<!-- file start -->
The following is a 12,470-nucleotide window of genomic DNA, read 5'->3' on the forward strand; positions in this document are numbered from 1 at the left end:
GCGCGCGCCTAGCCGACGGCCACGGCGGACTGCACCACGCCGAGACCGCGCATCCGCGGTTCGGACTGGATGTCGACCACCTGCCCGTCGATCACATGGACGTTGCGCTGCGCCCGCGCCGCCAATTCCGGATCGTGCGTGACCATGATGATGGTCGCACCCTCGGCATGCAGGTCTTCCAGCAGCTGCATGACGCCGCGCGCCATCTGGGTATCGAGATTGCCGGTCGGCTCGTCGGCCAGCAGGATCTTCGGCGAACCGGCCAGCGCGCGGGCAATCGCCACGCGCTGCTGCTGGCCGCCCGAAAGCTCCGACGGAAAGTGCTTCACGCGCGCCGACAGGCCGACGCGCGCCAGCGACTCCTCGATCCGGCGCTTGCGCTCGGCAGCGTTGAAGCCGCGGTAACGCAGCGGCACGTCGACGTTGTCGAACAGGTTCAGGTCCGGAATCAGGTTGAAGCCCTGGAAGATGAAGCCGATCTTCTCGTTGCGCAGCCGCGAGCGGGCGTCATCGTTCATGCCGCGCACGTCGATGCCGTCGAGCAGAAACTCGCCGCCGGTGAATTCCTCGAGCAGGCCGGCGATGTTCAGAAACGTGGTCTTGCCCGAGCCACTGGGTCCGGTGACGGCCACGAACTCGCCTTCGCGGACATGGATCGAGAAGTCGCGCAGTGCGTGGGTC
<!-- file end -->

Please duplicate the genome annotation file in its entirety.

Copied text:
The following is a 12,470-nucleotide window of genomic DNA, read 5'->3' on the forward strand; positions in this document are numbered from 1 at the left end:
GCGCGCGCCTAGCCGACGGCCACGGCGGACTGCACCACGCCGAGACCGCGCATCCGCGGTTCGGACTGGATGTCGACCACCTGCCCGTCGATCACATGGACGTTGCGCTGCGCCCGCGCCGCCAATTCCGGATCGTGCGTGACCATGATGATGGTCGCACCCTCGGCATGCAGGTCTTCCAGCAGCTGCATGACGCCGCGCGCCATCTGGGTATCGAGATTGCCGGTCGGCTCGTCGGCCAGCAGGATCTTCGGCGAACCGGCCAGCGCGCGGGCAATCGCCACGCGCTGCTGCTGGCCGCCCGAAAGCTCCGACGGAAAGTGCTTCACGCGCGCCGACAGGCCGACGCGCGCCAGCGACTCCTCGATCCGGCGCTTGCGCTCGGCAGCGTTGAAGCCGCGGTAACGCAGCGGCACGTCGACGTTGTCGAACAGGTTCAGGTCCGGAATCAGGTTGAAGCCCTGGAAGATGAAGCCGATCTTCTCGTTGCGCAGCCGCGAGCGGGCGTCATCGTTCATGCCGCGCACGTCGATGCCGTCGAGCAGAAACTCGCCGCCGGTGAATTCCTCGAGCAGGCCGGCGATGTTCAGAAACGTGGTCTTGCCCGAGCCACTGGGTCCGGTGACGGCCACGAACTCGCCTTCGCGGACATGGATCGAGAAGTCGCGCAGTGCGTGGGTC